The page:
Bird-loving mogul is a pain in the tail feathers
In the offshore wind world, it ain't over when it's supposedly over.
(A native of England, Matthew Diebel is a veteran journalist who has worked at NBC News, Time, USA Today and News Corp., among other organizations. Having spent his childhood next to one of the world's fastest bodies of water, he is particularly interested in tidal energy.)
Want to build a giant offshore wind project? Then beware solar panel moguls who are also lawyers and also happen to get personal enjoyment from migratory birds that fly around their fancy Martha’s Vineyard vacation home. Oh, and then there is the matter of the pleasure they find from trying to spot endangered North Atlantic Right Whales in the nearby Nantucket Sound.
Yup, fresh from his July 2021 lawsuit against the companies behind Vineyard Wind, which, after a 10-year battle, received permitting for a giant turbine array in May of that year, Thomas Melone, president of Allco Renewable Energy, recently amended his complaint about the Massachusetts project to include South Fork Wind, a smaller enterprise off the New York coastline.
Perhaps to his credit, however, Melone is not just playing the conservationist card. He also argues, reports Energy News Network, that what he says are unlawful approvals effectively reduce Allco’s business prospects due to a probable reduction in demand for his solar generation projects, which include thousands of panels in at least eight states. “Allco’s economic interests are part of the human environment affected by the defendants’ actions,” he wrote in the complaint.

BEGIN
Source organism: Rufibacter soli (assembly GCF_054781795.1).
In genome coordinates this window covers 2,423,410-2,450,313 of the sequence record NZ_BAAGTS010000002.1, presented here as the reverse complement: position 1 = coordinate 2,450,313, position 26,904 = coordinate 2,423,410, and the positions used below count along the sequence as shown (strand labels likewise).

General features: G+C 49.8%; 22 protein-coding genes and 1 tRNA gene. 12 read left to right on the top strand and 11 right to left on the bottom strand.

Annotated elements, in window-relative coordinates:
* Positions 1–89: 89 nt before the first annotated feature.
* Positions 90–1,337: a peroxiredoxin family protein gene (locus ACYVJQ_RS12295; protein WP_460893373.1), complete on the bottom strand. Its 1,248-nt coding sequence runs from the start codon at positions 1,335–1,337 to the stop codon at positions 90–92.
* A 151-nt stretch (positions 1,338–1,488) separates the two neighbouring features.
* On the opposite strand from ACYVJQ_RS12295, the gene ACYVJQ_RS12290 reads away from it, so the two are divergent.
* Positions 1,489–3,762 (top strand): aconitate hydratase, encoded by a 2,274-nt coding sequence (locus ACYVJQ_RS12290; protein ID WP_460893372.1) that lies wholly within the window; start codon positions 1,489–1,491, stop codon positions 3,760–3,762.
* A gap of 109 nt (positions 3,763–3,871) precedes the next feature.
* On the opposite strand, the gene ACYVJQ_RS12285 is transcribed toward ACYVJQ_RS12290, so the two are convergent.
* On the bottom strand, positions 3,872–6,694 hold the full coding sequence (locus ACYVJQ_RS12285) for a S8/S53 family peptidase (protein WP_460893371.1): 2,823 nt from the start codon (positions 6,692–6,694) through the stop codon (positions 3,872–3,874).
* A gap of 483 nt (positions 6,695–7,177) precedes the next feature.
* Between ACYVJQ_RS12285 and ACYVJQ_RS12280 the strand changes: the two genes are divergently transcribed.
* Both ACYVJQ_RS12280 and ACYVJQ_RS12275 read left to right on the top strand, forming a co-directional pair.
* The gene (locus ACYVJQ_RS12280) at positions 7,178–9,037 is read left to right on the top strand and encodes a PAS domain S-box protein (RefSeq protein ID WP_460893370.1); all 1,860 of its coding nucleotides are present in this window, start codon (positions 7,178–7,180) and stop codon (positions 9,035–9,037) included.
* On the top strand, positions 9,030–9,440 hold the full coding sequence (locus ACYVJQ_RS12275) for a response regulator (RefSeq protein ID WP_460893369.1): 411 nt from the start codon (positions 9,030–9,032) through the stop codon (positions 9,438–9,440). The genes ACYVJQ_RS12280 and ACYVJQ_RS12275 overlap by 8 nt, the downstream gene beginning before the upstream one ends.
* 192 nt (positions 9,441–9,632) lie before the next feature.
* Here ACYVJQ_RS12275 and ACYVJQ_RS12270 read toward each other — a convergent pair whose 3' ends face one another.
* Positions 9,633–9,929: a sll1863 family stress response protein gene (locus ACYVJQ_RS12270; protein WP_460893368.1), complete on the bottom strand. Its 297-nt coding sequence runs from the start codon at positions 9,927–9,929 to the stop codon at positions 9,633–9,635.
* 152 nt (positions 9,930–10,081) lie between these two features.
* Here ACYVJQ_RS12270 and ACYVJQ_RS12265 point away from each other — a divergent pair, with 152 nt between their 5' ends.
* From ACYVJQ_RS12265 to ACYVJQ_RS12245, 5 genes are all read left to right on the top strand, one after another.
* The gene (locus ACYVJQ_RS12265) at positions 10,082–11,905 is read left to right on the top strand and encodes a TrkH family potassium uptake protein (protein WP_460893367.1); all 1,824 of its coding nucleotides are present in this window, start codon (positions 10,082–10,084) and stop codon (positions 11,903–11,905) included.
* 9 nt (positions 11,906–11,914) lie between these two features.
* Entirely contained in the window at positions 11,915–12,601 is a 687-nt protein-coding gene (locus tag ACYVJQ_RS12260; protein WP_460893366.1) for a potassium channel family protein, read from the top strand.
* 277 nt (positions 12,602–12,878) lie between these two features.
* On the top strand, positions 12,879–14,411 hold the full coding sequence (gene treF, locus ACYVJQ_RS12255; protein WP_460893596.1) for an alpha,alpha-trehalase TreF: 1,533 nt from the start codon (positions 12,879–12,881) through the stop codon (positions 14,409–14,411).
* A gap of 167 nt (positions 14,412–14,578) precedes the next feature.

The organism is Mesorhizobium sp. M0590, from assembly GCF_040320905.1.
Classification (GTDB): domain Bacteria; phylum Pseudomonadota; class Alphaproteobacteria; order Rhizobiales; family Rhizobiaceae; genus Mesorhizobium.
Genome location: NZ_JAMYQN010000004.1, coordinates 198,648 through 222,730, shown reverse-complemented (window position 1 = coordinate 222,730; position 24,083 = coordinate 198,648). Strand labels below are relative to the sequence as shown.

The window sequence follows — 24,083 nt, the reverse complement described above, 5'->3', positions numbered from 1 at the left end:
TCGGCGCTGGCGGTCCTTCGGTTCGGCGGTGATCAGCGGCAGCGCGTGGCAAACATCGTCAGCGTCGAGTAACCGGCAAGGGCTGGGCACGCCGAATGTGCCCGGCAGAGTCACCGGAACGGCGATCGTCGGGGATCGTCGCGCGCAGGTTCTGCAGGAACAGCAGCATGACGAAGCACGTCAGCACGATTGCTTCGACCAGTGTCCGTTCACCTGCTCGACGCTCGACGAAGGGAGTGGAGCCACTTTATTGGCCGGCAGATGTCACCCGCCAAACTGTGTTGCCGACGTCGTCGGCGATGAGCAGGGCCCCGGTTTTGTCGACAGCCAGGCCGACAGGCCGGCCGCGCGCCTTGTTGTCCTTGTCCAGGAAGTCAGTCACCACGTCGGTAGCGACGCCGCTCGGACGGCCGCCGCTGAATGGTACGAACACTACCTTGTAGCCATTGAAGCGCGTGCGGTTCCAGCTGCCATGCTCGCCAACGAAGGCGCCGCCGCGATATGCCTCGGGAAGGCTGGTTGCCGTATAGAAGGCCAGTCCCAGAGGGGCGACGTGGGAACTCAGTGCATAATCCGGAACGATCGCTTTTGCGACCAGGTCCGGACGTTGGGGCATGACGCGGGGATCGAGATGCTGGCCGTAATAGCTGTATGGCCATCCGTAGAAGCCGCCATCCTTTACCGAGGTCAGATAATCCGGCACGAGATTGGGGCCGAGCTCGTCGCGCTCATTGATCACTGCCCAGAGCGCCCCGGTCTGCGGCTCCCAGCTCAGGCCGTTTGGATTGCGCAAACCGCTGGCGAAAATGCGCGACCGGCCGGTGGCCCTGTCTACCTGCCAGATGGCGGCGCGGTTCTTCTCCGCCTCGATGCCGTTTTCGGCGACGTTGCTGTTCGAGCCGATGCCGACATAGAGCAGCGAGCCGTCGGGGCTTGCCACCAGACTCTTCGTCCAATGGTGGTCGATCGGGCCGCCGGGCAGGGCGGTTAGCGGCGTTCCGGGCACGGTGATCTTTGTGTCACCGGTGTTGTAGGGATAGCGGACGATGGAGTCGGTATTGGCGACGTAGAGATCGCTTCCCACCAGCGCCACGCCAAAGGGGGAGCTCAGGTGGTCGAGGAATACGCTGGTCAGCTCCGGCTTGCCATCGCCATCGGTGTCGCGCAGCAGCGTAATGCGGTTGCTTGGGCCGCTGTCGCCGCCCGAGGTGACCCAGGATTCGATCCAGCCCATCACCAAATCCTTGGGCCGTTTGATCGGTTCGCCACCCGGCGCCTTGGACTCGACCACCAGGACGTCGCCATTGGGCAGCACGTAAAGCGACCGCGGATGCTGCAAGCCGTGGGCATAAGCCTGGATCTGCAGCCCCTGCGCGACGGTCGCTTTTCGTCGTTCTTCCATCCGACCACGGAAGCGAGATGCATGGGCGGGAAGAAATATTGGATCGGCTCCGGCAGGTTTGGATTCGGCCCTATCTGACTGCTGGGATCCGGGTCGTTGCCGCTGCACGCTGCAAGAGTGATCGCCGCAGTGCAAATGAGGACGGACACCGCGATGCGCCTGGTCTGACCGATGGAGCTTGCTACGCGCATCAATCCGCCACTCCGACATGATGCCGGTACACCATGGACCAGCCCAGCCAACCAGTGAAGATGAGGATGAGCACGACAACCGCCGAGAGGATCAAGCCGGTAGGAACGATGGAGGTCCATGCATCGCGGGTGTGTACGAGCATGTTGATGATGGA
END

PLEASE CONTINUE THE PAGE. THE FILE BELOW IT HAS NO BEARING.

True, maybe, but also eleventh-hour (and also ignoring the capitalistic notion of competition in business). As Avangrid Renewables (AGR) and Copenhagen Infrastructure Partners, the companies behind the Vineyard Wind project, noted in court filings that they have undergone a 10-year regulatory process and invested some $300 million in the project to date.
Will such lawsuits — there are at least four others pending — dull the push for American offshore-generated electricity? In what must be the world’s most litigious nations, it’s hard to believe otherwise.